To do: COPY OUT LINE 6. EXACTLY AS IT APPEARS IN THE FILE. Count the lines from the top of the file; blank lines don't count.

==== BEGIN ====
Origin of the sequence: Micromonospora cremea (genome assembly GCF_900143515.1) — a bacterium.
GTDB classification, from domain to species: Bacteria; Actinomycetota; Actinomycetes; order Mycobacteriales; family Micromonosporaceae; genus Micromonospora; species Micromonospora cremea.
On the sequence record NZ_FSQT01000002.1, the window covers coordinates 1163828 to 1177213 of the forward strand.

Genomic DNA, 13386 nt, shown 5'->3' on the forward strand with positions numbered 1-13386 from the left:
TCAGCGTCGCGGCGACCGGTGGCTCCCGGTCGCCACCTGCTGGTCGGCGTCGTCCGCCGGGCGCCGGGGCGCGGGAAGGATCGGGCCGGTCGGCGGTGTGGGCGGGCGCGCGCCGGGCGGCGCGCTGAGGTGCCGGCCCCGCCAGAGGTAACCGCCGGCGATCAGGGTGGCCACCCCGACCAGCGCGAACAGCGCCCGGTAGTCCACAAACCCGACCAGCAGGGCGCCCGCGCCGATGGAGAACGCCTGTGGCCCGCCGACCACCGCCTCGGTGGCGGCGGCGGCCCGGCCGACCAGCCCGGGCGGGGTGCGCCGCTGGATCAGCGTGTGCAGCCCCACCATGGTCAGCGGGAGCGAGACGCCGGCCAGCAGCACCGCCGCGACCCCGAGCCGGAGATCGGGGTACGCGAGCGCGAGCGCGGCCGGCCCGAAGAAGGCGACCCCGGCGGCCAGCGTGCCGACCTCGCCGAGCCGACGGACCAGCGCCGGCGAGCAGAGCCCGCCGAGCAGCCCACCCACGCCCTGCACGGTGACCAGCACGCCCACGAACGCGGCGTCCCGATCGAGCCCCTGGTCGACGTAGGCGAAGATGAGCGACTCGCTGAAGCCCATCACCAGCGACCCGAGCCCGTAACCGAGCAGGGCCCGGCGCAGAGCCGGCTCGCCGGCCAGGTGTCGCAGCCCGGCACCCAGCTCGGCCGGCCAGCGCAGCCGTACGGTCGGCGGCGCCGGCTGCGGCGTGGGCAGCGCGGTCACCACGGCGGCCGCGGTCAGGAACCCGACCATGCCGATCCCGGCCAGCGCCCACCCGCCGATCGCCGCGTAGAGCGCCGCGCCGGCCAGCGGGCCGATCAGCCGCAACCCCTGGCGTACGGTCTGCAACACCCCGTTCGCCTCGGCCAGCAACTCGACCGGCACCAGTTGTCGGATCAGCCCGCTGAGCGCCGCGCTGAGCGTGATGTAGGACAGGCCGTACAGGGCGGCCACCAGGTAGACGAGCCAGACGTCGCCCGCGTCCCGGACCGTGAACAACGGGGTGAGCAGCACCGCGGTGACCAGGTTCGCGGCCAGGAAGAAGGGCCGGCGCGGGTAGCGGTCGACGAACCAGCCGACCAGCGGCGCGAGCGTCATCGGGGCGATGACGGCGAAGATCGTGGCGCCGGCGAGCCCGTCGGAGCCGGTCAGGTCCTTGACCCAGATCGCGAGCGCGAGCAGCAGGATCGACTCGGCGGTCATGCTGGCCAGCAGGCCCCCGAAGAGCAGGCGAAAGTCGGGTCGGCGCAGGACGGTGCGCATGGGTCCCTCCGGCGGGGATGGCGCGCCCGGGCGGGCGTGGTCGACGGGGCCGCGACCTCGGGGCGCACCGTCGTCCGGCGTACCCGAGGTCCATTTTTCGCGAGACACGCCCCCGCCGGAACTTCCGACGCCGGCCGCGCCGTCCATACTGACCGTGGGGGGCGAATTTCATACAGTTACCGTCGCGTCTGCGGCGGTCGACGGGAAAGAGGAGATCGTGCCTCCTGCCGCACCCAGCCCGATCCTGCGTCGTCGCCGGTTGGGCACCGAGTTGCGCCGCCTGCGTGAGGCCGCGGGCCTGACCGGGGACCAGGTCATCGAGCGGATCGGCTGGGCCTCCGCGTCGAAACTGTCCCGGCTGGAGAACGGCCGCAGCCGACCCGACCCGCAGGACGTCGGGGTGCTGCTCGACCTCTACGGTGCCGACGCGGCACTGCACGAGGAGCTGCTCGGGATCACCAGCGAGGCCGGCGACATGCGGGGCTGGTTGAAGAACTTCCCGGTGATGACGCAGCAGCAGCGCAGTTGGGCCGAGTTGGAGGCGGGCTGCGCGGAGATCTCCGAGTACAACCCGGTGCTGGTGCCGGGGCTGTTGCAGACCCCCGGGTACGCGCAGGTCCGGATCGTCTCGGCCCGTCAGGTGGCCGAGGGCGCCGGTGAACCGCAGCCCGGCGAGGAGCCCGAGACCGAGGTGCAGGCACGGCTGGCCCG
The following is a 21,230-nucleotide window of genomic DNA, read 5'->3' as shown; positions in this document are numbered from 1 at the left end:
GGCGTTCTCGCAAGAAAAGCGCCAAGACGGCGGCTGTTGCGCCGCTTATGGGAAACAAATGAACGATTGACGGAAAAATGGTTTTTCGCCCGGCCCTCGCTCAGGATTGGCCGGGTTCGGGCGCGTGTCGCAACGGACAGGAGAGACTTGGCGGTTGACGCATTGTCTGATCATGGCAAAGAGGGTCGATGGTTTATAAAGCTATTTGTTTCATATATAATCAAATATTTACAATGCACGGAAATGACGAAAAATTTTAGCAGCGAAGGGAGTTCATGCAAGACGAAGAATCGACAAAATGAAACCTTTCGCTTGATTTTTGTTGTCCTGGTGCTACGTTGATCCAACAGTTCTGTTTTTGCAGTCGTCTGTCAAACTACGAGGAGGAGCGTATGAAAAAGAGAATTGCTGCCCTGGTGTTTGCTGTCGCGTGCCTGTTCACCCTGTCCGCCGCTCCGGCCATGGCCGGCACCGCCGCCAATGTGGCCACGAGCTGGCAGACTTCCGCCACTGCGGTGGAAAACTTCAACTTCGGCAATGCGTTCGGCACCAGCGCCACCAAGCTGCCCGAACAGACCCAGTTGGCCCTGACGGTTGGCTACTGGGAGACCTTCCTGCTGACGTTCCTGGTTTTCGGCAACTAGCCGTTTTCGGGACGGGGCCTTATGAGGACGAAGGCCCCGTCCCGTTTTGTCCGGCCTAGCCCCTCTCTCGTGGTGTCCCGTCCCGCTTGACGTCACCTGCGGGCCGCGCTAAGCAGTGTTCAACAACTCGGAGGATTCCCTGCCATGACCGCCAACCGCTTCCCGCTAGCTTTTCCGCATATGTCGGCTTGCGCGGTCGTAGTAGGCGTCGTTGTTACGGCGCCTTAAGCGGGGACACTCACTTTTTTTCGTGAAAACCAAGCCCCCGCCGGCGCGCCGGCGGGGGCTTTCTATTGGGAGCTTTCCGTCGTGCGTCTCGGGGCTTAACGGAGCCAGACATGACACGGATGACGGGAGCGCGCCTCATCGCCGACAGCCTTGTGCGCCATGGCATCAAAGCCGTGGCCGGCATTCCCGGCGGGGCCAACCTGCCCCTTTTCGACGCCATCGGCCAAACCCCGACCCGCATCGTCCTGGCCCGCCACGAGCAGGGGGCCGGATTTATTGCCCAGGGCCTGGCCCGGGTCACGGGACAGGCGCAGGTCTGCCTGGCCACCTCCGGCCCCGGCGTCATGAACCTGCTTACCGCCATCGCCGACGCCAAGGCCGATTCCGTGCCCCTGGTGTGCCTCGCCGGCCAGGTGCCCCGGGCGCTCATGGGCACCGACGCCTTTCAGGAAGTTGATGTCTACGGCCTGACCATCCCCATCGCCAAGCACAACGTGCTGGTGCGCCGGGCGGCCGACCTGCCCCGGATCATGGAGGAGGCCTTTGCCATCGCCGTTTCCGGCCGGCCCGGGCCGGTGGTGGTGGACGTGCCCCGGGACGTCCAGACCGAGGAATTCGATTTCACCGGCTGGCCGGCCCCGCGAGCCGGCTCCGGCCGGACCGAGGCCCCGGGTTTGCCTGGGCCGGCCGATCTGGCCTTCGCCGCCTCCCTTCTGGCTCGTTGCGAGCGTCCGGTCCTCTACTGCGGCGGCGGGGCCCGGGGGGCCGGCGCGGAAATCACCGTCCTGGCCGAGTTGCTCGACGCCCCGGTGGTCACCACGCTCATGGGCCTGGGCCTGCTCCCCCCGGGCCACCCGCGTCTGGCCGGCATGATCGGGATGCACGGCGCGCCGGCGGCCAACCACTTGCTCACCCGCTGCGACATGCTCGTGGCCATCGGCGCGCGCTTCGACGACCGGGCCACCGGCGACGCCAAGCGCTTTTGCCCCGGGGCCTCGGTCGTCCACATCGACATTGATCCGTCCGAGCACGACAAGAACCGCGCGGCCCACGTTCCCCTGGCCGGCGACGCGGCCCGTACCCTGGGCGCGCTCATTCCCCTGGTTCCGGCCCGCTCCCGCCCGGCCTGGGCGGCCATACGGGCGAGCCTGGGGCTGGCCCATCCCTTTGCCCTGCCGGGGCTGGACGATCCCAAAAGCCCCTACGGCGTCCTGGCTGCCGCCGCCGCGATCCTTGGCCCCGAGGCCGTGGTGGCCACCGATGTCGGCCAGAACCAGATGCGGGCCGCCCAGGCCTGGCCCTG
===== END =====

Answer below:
The following is a 21,230-nucleotide window of genomic DNA, read 5'->3' as shown; positions in this document are numbered from 1 at the left end: